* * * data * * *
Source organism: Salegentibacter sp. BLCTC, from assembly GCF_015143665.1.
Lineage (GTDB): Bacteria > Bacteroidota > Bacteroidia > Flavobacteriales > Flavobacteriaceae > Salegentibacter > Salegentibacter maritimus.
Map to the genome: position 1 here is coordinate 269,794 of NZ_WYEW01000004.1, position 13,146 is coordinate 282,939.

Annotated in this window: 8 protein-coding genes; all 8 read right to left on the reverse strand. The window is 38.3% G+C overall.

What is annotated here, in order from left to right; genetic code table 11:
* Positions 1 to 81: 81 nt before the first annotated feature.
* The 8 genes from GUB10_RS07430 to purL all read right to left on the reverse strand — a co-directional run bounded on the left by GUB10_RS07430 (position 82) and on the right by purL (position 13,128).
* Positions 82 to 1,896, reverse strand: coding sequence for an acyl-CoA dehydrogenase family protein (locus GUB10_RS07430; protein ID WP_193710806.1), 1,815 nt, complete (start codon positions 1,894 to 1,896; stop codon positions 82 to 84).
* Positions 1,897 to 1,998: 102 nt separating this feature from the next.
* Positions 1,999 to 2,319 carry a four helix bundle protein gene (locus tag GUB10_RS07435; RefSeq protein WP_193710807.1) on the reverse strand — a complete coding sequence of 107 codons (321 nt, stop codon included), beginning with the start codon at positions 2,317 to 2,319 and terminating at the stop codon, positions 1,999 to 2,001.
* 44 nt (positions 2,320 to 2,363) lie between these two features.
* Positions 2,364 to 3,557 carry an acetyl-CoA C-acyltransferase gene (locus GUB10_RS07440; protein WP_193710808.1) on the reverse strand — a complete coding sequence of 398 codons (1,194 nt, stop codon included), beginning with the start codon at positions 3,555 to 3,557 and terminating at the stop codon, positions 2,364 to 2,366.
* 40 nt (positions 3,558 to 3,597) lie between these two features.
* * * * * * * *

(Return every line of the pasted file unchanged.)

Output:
Source organism: Salegentibacter sp. BLCTC, from assembly GCF_015143665.1.
Lineage (GTDB): Bacteria > Bacteroidota > Bacteroidia > Flavobacteriales > Flavobacteriaceae > Salegentibacter > Salegentibacter maritimus.
Map to the genome: position 1 here is coordinate 269,794 of NZ_WYEW01000004.1, position 13,146 is coordinate 282,939.

Annotated in this window: 8 protein-coding genes; all 8 read right to left on the reverse strand. The window is 38.3% G+C overall.

What is annotated here, in order from left to right; genetic code table 11:
* Positions 1 to 81: 81 nt before the first annotated feature.
* The 8 genes from GUB10_RS07430 to purL all read right to left on the reverse strand — a co-directional run bounded on the left by GUB10_RS07430 (position 82) and on the right by purL (position 13,128).
* Positions 82 to 1,896, reverse strand: coding sequence for an acyl-CoA dehydrogenase family protein (locus GUB10_RS07430; protein ID WP_193710806.1), 1,815 nt, complete (start codon positions 1,894 to 1,896; stop codon positions 82 to 84).
* Positions 1,897 to 1,998: 102 nt separating this feature from the next.
* Positions 1,999 to 2,319 carry a four helix bundle protein gene (locus tag GUB10_RS07435; RefSeq protein WP_193710807.1) on the reverse strand — a complete coding sequence of 107 codons (321 nt, stop codon included), beginning with the start codon at positions 2,317 to 2,319 and terminating at the stop codon, positions 1,999 to 2,001.
* 44 nt (positions 2,320 to 2,363) lie between these two features.
* Positions 2,364 to 3,557 carry an acetyl-CoA C-acyltransferase gene (locus GUB10_RS07440; protein WP_193710808.1) on the reverse strand — a complete coding sequence of 398 codons (1,194 nt, stop codon included), beginning with the start codon at positions 3,555 to 3,557 and terminating at the stop codon, positions 2,364 to 2,366.
* 40 nt (positions 3,558 to 3,597) lie between these two features.